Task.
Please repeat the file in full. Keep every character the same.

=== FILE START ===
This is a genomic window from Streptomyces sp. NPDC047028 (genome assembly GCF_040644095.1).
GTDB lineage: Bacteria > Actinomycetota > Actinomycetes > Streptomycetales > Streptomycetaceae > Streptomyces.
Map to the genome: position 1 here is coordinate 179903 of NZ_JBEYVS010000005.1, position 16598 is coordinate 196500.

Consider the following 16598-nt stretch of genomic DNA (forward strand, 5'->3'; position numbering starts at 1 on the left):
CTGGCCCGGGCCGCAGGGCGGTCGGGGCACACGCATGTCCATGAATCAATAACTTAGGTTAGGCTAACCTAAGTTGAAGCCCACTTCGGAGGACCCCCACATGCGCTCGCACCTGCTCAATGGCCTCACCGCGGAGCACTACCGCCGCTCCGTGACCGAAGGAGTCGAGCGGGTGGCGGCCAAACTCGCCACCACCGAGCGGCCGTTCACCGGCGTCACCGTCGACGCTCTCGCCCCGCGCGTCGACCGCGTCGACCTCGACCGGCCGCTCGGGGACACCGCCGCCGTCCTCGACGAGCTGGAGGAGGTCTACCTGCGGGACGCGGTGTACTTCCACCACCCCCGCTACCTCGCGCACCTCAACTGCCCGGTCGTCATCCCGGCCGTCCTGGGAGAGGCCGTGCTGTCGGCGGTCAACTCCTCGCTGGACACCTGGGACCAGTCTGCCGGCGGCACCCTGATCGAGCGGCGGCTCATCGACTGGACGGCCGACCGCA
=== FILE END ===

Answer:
This is a genomic window from Streptomyces sp. NPDC047028 (genome assembly GCF_040644095.1).
GTDB lineage: Bacteria > Actinomycetota > Actinomycetes > Streptomycetales > Streptomycetaceae > Streptomyces.
Map to the genome: position 1 here is coordinate 179903 of NZ_JBEYVS010000005.1, position 16598 is coordinate 196500.

Consider the following 16598-nt stretch of genomic DNA (forward strand, 5'->3'; position numbering starts at 1 on the left):
CTGGCCCGGGCCGCAGGGCGGTCGGGGCACACGCATGTCCATGAATCAATAACTTAGGTTAGGCTAACCTAAGTTGAAGCCCACTTCGGAGGACCCCCACATGCGCTCGCACCTGCTCAATGGCCTCACCGCGGAGCACTACCGCCGCTCCGTGACCGAAGGAGTCGAGCGGGTGGCGGCCAAACTCGCCACCACCGAGCGGCCGTTCACCGGCGTCACCGTCGACGCTCTCGCCCCGCGCGTCGACCGCGTCGACCTCGACCGGCCGCTCGGGGACACCGCCGCCGTCCTCGACGAGCTGGAGGAGGTCTACCTGCGGGACGCGGTGTACTTCCACCACCCCCGCTACCTCGCGCACCTCAACTGCCCGGTCGTCATCCCGGCCGTCCTGGGAGAGGCCGTGCTGTCGGCGGTCAACTCCTCGCTGGACACCTGGGACCAGTCTGCCGGCGGCACCCTGATCGAGCGGCGGCTCATCGACTGGACGGCCGACCGCA